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To The King

By Karen Eastland Published 3 years ago 11 min read
Image by lance87 from Pixabay

Shaken and harrowed I cupped mine hands cross mine eyes to blot and shimmer a sun setting fastly. Seated on earth, elucidating upon thoughts muddied by wave and foam, my understandings entreat me to right myself on feet bare and bloodied.

A warm ooze leaches down one leg where I looked to spy a wound inflicted by a backsword’s curved blade. Soft yellow was its leather wrap, and it did have silver upon its handle, and I did see its etchings as it sliced into my flesh. Subtle ground Phlox was hitherto engraved along its blood gutters.

Dark red doth mine own blood seep in soft white sand crusting under its bevvied lot. To fearful was I to make haste and return to a vessel surely seized by the hand of Davy Jones and his locker.

Purveying a land cartographically similar to rival only Morden himself, a fine Sir of land devising. With a well deserved limp, for I did fight well, make way did I to open fields, fast as a man’s legs could carry.

‘Hark!’ did I utter, when once I did break through brush and thorn to discover a winding path.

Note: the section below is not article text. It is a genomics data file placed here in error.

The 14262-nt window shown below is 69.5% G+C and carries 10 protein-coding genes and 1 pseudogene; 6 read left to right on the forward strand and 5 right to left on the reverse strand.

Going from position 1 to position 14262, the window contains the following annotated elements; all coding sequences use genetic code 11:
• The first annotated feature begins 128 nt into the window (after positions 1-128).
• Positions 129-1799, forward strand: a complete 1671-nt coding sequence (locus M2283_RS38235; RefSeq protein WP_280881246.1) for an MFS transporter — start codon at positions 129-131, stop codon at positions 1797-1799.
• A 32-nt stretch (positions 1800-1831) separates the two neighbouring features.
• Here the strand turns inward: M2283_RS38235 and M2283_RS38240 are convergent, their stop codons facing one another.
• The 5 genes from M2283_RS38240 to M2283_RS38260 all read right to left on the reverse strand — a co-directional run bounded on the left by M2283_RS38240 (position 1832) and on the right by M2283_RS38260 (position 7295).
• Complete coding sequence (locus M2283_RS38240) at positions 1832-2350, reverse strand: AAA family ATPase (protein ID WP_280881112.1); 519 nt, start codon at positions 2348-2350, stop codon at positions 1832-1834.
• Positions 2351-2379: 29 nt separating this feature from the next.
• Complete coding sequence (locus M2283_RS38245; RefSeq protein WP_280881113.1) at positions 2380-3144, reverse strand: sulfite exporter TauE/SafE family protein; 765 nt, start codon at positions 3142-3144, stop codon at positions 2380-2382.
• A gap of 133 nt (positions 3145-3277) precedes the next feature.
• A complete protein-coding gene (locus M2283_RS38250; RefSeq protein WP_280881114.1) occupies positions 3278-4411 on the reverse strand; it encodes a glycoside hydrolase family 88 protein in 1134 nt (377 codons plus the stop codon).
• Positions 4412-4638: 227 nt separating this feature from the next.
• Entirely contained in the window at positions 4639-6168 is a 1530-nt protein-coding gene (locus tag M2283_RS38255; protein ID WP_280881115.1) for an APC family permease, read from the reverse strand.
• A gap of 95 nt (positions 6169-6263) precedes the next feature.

Doth it lead me further into a hell of mine own making? I did wonder, but whence I did see thine own blood trailed thy twisted steps, I trod further.

Some while after, I know not the time, I did fall upon a domicile, broken and falling.

Home to none? I asked thyself, then the spatter, a trail worthy of following, made of thou blood, ghosting my every step.

Tearing from tattered dittos, I did pull the tail from my waist coat and make mine self a tourniquet. Twice did I crook and wring thy blood, as it bladdered my attempts to stem the flow, but at last did I tighten it well.

With one last twitch on the knot, a small, yet silent whimper escaped with my breath and quickly I did lift mine hand to cover my mouth. Unsure if those assailants did survive, if those blaggard’s, who ran through mine companions, would seek and follow thine trail.

Deceived by a body in ruins, I did hold firm to ease the flow. With mine feet, tender and blood soaked, did I rake cross still white sands to bury that which I could not hide, the interminable directions to my demise.

With the sun near setting, a bloody path beyond, and a domicile ahead, my resoluteness did resolve.

‘To the battered domicile,’ I uttered in whispers, fearing mine fatality would follow mine trail.